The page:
In the early days, I was
troubled concerned with the mechanics of sex. I worried easily when it seemed like some guru advice wasn’t jiving with our marriage. After all, what did I know, being so young in marriage.
But between year six and year eight, I started to breathe. Like, relax and accept my lot; aka figuring out ways to be hot and spicy our way. Not some guru way.
So here are four things I now focus on to build intimacy with my husband.
1. Our whole marriage
The best sex flows out of a healthy marriage. What you are outside the bedroom is what you bring to the bedroom.
There’s no shortcut; if you can’t spare a few minutes to cool down so you have better communication in your marriage, there’s no use investing money on that fancy piece of lingerie to rocket the sex.
Sex cannot make up for lousy communication.
Certainly, a good tumble can smoothen communication because it knocks down barriers and increases goodwill. But make-up sex should not be the go-to path to normalize communication. Or other areas experiencing a bump.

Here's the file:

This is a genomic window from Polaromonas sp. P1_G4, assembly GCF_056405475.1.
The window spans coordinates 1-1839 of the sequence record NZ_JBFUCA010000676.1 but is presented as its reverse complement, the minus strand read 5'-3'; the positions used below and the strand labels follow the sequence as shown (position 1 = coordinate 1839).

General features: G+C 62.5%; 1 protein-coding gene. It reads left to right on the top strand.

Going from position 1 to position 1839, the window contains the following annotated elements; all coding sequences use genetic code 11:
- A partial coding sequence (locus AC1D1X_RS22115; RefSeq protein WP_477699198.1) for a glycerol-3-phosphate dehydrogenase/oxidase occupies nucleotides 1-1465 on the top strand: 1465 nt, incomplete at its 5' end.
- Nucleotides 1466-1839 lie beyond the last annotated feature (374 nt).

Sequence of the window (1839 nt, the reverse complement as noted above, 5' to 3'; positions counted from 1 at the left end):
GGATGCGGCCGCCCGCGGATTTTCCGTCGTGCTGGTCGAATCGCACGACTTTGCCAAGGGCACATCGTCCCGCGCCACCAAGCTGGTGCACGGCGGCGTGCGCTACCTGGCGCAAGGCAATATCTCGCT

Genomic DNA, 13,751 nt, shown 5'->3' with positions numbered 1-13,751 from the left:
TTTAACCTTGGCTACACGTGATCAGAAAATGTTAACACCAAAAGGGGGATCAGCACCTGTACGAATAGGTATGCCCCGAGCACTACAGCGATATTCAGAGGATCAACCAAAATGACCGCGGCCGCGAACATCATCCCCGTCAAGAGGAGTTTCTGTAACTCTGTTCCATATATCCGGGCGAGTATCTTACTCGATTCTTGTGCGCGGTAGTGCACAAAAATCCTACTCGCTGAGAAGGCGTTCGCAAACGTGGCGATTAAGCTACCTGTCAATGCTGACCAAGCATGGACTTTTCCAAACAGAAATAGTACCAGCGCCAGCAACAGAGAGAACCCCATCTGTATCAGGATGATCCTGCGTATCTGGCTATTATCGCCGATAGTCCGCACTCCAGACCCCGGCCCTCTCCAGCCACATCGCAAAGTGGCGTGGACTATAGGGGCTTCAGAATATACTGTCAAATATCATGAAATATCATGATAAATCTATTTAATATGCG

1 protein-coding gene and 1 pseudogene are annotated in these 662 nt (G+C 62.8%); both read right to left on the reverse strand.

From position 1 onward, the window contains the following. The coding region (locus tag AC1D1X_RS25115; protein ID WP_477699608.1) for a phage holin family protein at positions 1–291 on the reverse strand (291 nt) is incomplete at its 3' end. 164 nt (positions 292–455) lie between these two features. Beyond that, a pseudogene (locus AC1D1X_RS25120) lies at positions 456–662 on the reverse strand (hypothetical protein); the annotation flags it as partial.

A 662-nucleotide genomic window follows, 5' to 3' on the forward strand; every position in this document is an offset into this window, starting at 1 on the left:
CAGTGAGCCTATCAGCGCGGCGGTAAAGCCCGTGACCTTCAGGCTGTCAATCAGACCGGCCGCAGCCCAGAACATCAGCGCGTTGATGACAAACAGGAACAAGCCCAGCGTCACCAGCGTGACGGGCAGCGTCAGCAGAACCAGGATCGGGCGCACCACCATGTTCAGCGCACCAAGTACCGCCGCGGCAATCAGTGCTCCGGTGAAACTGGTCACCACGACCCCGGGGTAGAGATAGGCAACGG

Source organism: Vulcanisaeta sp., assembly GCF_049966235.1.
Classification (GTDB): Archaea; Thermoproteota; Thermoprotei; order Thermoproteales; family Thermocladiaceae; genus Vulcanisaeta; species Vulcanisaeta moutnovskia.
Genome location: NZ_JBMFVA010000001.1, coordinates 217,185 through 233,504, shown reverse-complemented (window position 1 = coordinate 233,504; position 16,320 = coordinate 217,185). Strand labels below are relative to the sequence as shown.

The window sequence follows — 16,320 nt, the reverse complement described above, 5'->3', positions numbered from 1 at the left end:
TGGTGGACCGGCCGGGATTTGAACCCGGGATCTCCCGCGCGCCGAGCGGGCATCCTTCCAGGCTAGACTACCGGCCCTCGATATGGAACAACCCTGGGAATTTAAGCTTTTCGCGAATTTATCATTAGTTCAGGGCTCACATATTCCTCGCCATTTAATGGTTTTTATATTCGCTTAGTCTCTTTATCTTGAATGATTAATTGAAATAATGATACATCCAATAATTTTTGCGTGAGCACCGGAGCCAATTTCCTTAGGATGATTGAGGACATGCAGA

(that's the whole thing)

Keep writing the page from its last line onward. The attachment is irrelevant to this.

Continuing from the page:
I have learned that the more I invest in growing a healthy marriage overall, the more robust our sex life.
So when the days slide by without a single sexual encounter and instead of panicking, I consider the rest of the marriage: are we still friends? Are we still talking, laughing?
After that, we figure what needs to be adjusted or addressed.
There are specific things I pray for when I pray for our intimacy
-The purity of our hearts, eyes, mind.
-Faithfulness to God and each other.
-Fear of God; that we’d hate sin.
-My libido – Based on how the day went, making love in the evening can be a faith project. Not because I don’t want to, but because I don’t always feel like.
But I’ve learned that excusing myself out of lovemaking because I don’t feel like it, or refusing to pursue my husband because I don’t feel like is, well..lazy.